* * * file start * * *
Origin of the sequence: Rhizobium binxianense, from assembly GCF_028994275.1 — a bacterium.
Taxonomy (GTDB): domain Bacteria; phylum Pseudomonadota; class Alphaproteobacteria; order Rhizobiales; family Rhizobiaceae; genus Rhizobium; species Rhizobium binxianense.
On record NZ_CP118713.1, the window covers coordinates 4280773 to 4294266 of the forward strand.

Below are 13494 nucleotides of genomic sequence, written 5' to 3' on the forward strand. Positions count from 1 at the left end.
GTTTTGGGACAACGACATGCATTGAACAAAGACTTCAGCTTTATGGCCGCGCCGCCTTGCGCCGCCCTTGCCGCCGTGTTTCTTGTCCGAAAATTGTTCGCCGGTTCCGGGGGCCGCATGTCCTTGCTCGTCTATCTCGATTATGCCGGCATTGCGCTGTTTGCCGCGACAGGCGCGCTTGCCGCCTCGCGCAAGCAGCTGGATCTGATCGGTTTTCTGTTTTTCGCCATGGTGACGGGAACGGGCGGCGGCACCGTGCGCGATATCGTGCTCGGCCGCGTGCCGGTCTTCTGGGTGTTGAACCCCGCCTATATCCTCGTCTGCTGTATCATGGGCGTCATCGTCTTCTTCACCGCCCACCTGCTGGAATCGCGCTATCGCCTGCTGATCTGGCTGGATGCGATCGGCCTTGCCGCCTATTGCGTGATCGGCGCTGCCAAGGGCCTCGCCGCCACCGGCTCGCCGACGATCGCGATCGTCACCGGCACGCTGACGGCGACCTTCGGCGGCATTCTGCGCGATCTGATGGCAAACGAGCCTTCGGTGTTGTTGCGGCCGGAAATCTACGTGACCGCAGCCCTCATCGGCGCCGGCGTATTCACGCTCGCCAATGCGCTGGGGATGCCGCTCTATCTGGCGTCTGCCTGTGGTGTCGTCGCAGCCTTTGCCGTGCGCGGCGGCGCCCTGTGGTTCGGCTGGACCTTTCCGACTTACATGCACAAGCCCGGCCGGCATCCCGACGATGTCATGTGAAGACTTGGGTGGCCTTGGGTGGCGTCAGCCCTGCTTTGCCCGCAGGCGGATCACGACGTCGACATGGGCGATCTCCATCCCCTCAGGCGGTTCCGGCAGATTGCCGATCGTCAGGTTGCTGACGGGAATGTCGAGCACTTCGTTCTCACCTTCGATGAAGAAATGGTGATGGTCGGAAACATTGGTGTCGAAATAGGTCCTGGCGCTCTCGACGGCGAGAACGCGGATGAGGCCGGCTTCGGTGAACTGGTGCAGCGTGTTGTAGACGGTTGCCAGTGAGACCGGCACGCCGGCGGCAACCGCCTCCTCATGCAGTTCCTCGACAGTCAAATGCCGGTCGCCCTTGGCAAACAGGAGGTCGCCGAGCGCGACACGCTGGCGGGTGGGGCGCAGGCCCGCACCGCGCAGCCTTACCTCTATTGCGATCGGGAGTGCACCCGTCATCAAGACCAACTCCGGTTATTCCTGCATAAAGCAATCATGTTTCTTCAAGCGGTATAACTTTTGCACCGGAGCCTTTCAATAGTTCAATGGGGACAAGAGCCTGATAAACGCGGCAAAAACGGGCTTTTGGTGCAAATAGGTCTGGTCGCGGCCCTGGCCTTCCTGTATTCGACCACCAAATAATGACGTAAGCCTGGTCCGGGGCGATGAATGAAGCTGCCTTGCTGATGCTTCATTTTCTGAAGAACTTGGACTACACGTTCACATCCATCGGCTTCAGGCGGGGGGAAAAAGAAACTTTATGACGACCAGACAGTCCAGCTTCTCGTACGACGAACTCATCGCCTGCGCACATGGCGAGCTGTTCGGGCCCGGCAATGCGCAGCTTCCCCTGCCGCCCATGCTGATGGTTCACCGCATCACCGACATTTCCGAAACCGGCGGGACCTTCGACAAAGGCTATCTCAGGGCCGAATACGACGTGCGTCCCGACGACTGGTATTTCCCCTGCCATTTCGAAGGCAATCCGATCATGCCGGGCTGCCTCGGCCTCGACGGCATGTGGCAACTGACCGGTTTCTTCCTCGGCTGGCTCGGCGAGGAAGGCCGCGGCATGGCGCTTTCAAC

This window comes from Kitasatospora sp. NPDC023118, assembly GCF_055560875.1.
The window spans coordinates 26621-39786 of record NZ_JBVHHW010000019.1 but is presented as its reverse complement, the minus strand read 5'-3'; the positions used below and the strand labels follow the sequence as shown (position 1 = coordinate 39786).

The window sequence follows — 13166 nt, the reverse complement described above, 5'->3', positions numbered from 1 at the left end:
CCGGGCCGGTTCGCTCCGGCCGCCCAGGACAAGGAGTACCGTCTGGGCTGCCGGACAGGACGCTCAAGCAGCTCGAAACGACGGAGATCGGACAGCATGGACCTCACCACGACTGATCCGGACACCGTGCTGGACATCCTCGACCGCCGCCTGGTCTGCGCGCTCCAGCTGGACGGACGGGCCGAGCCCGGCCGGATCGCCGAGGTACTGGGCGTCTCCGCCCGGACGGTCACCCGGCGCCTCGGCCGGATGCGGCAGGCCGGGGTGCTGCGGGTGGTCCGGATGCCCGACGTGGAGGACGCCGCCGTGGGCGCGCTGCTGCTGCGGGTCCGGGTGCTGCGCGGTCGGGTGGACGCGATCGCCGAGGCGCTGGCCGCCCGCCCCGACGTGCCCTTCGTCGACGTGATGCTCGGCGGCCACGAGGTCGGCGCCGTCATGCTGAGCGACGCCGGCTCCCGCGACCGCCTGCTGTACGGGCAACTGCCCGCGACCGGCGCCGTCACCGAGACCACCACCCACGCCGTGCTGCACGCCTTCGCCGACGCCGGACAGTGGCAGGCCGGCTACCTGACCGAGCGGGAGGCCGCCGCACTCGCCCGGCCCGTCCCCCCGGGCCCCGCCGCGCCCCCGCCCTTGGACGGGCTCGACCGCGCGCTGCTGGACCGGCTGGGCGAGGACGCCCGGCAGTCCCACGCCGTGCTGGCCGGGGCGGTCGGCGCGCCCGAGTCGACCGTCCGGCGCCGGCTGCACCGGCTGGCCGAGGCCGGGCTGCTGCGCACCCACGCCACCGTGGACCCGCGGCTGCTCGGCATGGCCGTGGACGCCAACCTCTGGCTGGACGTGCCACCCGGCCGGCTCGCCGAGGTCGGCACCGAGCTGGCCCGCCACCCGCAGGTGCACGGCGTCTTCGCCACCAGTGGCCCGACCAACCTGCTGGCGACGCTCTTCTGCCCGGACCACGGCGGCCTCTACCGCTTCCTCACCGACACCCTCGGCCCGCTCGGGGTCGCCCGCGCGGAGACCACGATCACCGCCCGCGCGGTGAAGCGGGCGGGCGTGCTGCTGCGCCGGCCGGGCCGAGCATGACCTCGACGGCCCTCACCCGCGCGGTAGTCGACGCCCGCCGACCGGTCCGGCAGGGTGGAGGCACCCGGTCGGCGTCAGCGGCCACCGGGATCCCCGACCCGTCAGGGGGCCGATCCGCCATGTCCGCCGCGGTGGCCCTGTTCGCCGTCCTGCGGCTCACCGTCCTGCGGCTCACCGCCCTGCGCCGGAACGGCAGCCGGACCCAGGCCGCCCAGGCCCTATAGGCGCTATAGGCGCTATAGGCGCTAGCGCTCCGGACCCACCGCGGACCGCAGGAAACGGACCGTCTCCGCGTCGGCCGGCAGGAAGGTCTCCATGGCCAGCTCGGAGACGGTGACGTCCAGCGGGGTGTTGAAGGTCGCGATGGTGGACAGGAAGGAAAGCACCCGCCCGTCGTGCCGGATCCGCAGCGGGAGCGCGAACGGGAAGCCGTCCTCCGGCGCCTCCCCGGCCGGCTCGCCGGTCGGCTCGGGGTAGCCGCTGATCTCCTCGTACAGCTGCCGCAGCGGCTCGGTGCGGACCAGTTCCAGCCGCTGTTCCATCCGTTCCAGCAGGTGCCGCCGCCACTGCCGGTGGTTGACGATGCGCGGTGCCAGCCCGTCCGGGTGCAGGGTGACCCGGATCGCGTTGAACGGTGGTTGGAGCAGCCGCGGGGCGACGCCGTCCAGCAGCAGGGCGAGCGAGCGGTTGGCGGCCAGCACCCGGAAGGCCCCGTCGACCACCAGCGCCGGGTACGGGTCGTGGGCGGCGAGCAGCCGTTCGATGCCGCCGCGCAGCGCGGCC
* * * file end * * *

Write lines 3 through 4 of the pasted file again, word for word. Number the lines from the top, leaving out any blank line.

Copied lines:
On record NZ_CP118713.1, the window covers coordinates 4280773 to 4294266 of the forward strand.

Below are 13494 nucleotides of genomic sequence, written 5' to 3' on the forward strand. Positions count from 1 at the left end.